Native Bear is a stationery and gift line based out of Atlanta, Ga featuring the original illustrations of Leela Hoehn Robinson – but you can call her ‘Bear.’
How did you start your small business?
I started Native Bear in 2011 after I carved my first stamp, an image of my dog. I wanted her to be stamped on a bunch of my wedding favors and block printing was a quick, easy, affordable way to create that image for my DIY wedding…I realized I was kind of good at it. The process was fairly quick, and it was very satisfying to be able to print as much as I wanted without having to blow a bunch of money. I decided to start Native Bear using this same production method and offered this craft I had stumbled upon as a service. As I got better and better at carving, I started offering custom stamps and these were actually the first thing Native Bear really specialized in — wedding stamps, save-the-date stamps, pet portrait stamps, all kinds of stuff. I got really good at carving for a while mostly doing people’s logos or I creating my own designs. I would carve into linoleum and then mount that on wood to sell the actual stamps to brides to handprint their own invitations. It wasn’t exactly a cheap thing to buy, but something about the tactile nature of a stamp on paper is something that people really wanted.
“I freed myself up a little bit more to use more color, more texture, and was able to test out different types of products.”
How did your brand grow from this to the original artwork you produce now?
I started to transition away from hand-carved linoleum blocks when my back was killing me. The labor-intensive nature of it became limiting. I knew I had a lot more to offer design-wise, and hand-carving linoleum blocks wouldn’t give me the versatility I really needed to do the designs I wanted. I started slowly weaning myself off the custom work, focusing more on building my designs, and experimenting with new methods of printing…I freed myself up a little bit more to use more color, more texture, and was able to test out different types of products.
Tell us about the hand-drawing process you use for your designs?
Everything I do is simple line drawing. I go through different phases with an image. There isn’t really a rhyme or reason with why I let designs go a certain way, it’s just really dependent on what the trends are or the way I’m feeling. I’ve gotten a lot more comfortable as I’ve developed this brand to do the things I want to do, and I’m paying a lot less attention to what I “should” be doing or what I think I should be doing. I start with a simple pencil sketch. After I develop it a little bit more, I like to trace over the lines and get a good, bold, black line going. Then I take that simple black and white image, transfer it to the computer and then do the colors there.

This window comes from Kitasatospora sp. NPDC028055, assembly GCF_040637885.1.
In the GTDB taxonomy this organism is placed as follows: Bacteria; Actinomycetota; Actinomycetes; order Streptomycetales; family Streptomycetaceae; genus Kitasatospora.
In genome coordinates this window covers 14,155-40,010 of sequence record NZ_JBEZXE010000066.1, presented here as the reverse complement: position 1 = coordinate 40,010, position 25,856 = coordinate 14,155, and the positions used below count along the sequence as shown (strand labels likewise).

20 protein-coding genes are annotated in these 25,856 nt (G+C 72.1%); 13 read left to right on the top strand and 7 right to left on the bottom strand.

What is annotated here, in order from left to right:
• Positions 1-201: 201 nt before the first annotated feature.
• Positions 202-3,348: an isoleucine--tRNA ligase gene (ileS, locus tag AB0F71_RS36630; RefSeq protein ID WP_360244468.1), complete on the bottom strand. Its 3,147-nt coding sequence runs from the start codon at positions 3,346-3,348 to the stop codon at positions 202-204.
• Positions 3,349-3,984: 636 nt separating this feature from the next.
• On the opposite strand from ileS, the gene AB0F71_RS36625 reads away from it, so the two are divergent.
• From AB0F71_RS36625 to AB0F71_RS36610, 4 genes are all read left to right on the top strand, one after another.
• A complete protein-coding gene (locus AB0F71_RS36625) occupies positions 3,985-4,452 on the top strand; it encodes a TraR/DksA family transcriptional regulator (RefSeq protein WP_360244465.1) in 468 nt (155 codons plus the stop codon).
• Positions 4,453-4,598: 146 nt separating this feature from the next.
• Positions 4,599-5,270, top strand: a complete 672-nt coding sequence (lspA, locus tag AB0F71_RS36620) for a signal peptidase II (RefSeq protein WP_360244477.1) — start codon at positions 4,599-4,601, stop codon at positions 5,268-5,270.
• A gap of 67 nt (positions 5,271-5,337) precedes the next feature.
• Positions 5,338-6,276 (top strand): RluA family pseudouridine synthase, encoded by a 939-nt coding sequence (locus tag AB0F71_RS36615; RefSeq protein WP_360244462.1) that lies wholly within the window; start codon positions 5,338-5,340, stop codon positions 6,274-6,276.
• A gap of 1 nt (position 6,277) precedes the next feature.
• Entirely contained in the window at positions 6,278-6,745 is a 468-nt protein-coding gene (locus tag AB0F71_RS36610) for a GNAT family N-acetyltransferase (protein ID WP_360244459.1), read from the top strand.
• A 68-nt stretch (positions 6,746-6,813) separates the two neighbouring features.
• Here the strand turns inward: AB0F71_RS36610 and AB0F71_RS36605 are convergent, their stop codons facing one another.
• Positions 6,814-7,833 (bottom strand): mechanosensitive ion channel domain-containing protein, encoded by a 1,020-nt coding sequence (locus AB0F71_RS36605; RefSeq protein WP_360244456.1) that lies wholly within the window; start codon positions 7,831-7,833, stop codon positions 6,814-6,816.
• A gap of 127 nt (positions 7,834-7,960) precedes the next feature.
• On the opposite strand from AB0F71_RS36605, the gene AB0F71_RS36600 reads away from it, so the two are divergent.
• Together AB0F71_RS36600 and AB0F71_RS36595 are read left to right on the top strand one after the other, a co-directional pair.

“I’ve gotten a lot more comfortable as I’ve developed this brand to do the things I want to do, and I’m paying a lot less attention to what I “should” be doing or what I think I should be doing.”
For a while you were still printing your designs yourself; how did you transition away from that to your current printing method?
So the great thing about block printing is that you’re very limited by the actual materials. I only did one or two-color prints with the block printing, which was really fun just because there’s something to be said for being limited by your materials and having to be as creative and resourceful as possible. I really enjoyed that process. However, over time, I realized in order to grow as a business — which I feel like that’s what every maker wants; they want to be creative, but they also want to make a living — I knew that I needed to (either) create or look into other methods of production. I actually decided to take some of the block printed images, scan those, manipulate them and then print them digitally. I tested that out for a little while because I still liked the look of the block-printed image, so that was my first step — basically transferring old, block-printed images into digital prints. Now, I’ve let that go and don’t really do any block printing anymore and it’s just all my own freehand illustrations.